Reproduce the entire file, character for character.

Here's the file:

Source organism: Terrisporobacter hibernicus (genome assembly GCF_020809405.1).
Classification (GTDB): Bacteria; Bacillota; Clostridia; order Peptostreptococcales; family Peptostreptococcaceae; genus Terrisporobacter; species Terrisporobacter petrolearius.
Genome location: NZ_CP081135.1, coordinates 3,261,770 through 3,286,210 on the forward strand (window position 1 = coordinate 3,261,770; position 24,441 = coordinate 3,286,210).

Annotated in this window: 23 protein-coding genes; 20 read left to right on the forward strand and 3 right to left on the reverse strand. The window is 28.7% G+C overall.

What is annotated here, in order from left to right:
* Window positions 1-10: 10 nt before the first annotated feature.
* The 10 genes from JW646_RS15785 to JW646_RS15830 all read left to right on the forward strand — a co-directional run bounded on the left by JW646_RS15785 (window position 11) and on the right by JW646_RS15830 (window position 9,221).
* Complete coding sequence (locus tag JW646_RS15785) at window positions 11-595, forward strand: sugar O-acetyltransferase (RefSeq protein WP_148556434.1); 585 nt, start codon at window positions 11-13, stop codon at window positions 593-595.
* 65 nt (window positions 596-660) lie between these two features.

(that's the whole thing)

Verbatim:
Source organism: Terrisporobacter hibernicus (genome assembly GCF_020809405.1).
Classification (GTDB): Bacteria; Bacillota; Clostridia; order Peptostreptococcales; family Peptostreptococcaceae; genus Terrisporobacter; species Terrisporobacter petrolearius.
Genome location: NZ_CP081135.1, coordinates 3,261,770 through 3,286,210 on the forward strand (window position 1 = coordinate 3,261,770; position 24,441 = coordinate 3,286,210).

Annotated in this window: 23 protein-coding genes; 20 read left to right on the forward strand and 3 right to left on the reverse strand. The window is 28.7% G+C overall.

What is annotated here, in order from left to right:
* Window positions 1-10: 10 nt before the first annotated feature.
* The 10 genes from JW646_RS15785 to JW646_RS15830 all read left to right on the forward strand — a co-directional run bounded on the left by JW646_RS15785 (window position 11) and on the right by JW646_RS15830 (window position 9,221).
* Complete coding sequence (locus tag JW646_RS15785) at window positions 11-595, forward strand: sugar O-acetyltransferase (RefSeq protein WP_148556434.1); 585 nt, start codon at window positions 11-13, stop codon at window positions 593-595.
* 65 nt (window positions 596-660) lie between these two features.